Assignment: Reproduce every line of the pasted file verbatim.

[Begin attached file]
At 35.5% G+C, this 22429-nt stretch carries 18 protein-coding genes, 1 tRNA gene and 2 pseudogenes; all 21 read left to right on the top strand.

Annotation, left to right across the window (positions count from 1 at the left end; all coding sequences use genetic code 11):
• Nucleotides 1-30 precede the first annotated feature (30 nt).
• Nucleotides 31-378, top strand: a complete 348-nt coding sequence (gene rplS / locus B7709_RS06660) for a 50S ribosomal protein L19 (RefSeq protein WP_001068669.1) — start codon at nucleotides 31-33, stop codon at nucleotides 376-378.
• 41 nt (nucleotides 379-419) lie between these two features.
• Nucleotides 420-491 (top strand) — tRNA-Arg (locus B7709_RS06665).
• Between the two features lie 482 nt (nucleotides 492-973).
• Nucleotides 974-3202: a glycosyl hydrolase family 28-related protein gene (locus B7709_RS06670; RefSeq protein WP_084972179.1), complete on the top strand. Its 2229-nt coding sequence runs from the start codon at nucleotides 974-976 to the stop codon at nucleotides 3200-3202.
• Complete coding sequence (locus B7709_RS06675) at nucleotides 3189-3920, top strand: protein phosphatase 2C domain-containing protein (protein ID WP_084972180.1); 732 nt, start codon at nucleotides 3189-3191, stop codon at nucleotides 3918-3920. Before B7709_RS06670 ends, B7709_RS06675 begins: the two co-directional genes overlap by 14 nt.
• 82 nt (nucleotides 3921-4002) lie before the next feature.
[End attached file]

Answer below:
At 35.5% G+C, this 22429-nt stretch carries 18 protein-coding genes, 1 tRNA gene and 2 pseudogenes; all 21 read left to right on the top strand.

Annotation, left to right across the window (positions count from 1 at the left end; all coding sequences use genetic code 11):
• Nucleotides 1-30 precede the first annotated feature (30 nt).
• Nucleotides 31-378, top strand: a complete 348-nt coding sequence (gene rplS / locus B7709_RS06660) for a 50S ribosomal protein L19 (RefSeq protein WP_001068669.1) — start codon at nucleotides 31-33, stop codon at nucleotides 376-378.
• 41 nt (nucleotides 379-419) lie between these two features.
• Nucleotides 420-491 (top strand) — tRNA-Arg (locus B7709_RS06665).
• Between the two features lie 482 nt (nucleotides 492-973).
• Nucleotides 974-3202: a glycosyl hydrolase family 28-related protein gene (locus B7709_RS06670; RefSeq protein WP_084972179.1), complete on the top strand. Its 2229-nt coding sequence runs from the start codon at nucleotides 974-976 to the stop codon at nucleotides 3200-3202.
• Complete coding sequence (locus B7709_RS06675) at nucleotides 3189-3920, top strand: protein phosphatase 2C domain-containing protein (protein ID WP_084972180.1); 732 nt, start codon at nucleotides 3189-3191, stop codon at nucleotides 3918-3920. Before B7709_RS06670 ends, B7709_RS06675 begins: the two co-directional genes overlap by 14 nt.
• 82 nt (nucleotides 3921-4002) lie before the next feature.